Hi, I am a band 7 in NHS and because of ms progression I am applying for I’ll health retirement, I have spoken with my manager, union rep,GP and Neurologist and all are in agreement. All possible reasonable adjustments have being made and I am more than happy to retire. Although I know I have no choice I am curious to know what my pension would be…I have 23 years NHS work ,17 fulltime,4 at 30hrs/WK, and firstname.lastname@example.org\wk?? Any ideas or personal experience would be appreciated.
I went direct to NHS pensions to get a forcast. Have a look on line for the contact details…hope this helps.
I work for the local council and I believe when we are retired due to ill health there is a three tier banding and which level we receive our pension depends on the “works Dr’s” assessment of whether we will ever work again. If we were to receive a full pension assessment it is made up to what we would have received had we worked till normal retirement age. As Blossom says ring them and ask for a forecast. Do you not get a yearly statement that should give you a rough idea. I’m heading the same way and to be honest I don’t want to tempt fate by getting a forecast. What will be will be and there’s absolutely nothing I can do about it. Best of luck. Jan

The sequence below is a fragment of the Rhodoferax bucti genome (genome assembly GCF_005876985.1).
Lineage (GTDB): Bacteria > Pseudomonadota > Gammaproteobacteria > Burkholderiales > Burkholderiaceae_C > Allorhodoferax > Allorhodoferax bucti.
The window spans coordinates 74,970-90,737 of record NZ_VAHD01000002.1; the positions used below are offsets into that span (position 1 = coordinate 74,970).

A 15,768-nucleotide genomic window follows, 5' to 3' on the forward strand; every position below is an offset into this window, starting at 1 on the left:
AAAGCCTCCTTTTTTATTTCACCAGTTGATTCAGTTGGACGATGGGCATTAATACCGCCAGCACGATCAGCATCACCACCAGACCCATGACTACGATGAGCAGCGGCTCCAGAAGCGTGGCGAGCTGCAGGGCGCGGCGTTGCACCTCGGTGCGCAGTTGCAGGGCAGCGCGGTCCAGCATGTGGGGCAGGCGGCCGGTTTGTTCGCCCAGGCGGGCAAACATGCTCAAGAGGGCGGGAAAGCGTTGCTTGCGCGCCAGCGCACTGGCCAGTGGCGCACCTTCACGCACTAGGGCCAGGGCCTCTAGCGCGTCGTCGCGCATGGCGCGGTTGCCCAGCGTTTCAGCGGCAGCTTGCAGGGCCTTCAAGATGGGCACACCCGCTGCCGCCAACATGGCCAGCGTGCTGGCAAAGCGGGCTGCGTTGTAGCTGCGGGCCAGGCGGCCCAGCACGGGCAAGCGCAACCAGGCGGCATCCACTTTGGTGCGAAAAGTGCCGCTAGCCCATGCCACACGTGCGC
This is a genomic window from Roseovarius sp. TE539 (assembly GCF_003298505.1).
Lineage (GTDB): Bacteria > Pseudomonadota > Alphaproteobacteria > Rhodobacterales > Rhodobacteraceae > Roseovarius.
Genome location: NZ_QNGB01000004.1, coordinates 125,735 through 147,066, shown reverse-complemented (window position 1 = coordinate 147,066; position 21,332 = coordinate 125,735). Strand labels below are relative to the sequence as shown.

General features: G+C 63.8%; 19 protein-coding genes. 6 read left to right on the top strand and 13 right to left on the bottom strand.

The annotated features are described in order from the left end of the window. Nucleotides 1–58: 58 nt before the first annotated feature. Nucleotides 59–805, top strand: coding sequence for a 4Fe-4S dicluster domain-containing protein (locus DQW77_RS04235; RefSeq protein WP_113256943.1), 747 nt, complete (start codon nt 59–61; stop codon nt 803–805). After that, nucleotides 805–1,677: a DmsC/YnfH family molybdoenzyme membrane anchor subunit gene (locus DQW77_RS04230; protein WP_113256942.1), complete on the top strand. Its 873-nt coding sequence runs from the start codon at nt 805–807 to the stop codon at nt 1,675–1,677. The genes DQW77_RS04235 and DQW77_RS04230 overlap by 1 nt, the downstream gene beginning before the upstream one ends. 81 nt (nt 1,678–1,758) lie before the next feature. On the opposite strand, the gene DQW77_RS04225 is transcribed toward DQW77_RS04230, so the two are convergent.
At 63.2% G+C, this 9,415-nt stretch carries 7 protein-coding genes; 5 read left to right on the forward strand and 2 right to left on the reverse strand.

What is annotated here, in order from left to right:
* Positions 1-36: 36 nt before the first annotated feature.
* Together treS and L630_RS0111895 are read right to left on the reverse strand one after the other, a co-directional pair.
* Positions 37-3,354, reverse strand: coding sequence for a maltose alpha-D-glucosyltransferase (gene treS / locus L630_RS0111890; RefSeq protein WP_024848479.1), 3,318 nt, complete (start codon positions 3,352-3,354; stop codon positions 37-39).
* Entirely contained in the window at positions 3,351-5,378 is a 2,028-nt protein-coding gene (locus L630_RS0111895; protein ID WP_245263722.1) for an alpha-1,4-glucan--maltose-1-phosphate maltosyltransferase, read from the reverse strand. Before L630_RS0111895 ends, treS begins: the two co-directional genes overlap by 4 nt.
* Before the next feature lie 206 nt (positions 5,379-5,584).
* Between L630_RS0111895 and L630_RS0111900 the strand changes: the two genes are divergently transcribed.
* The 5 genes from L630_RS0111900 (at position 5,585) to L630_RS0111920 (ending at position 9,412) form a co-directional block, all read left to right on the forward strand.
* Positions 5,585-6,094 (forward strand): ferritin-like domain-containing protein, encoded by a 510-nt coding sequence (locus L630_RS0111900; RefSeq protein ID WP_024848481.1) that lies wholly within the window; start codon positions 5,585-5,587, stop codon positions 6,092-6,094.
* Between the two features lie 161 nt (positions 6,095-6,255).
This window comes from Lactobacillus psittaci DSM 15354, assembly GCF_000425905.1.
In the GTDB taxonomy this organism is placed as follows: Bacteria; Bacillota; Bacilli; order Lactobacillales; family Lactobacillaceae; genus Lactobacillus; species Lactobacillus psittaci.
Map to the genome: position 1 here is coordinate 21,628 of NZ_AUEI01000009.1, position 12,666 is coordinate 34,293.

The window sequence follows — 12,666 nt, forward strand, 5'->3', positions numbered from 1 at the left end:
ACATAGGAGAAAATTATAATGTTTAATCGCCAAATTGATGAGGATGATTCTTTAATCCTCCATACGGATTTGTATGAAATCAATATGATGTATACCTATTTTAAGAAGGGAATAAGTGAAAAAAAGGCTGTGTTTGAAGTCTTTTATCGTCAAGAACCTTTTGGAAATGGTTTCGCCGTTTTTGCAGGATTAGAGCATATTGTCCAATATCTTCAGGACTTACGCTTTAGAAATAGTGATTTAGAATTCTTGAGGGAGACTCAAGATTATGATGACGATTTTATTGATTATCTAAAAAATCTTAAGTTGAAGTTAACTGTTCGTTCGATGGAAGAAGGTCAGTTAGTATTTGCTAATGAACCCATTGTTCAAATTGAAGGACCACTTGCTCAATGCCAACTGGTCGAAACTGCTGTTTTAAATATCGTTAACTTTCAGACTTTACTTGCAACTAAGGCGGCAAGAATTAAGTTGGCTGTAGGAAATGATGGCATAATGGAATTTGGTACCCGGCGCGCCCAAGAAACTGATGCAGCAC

I’m a bit out of date but my understanding is that, depending on your age, there can be a big difference between the two types of NHS ill health retirement pension that you could receive:
Tier 1 - if you’re unable to do your current job, you get what you’ve ‘earned’ to date, paid immediately
Tier 2 - if you can’t do any job (same hours as you currently work), you get the Tier 1 pension plus 2/3rds of the pension you could earn from now to pension age
If you’re still relatively young, that extra bit of Tier 2 could be worth quite a lot to you.
Your GP & Neuro in particular may not be aware of the distinction between Tier 1 and Tier 2. They may innocently word their reports ambiguously, but you can help them to be clearer by contacting them and explaining Tier 1 and Tier 2.
If there are different pension schemes paying varying amounts you need to familiarise yourself with them and ‘apply’ for the best one. Don’t assume your employer is looking after your best interests.
There is no worries with the NHS pension…mine was sorted out all very smoothly. The people you communicate with are very friendly and helpful. It’s all clearly spelt out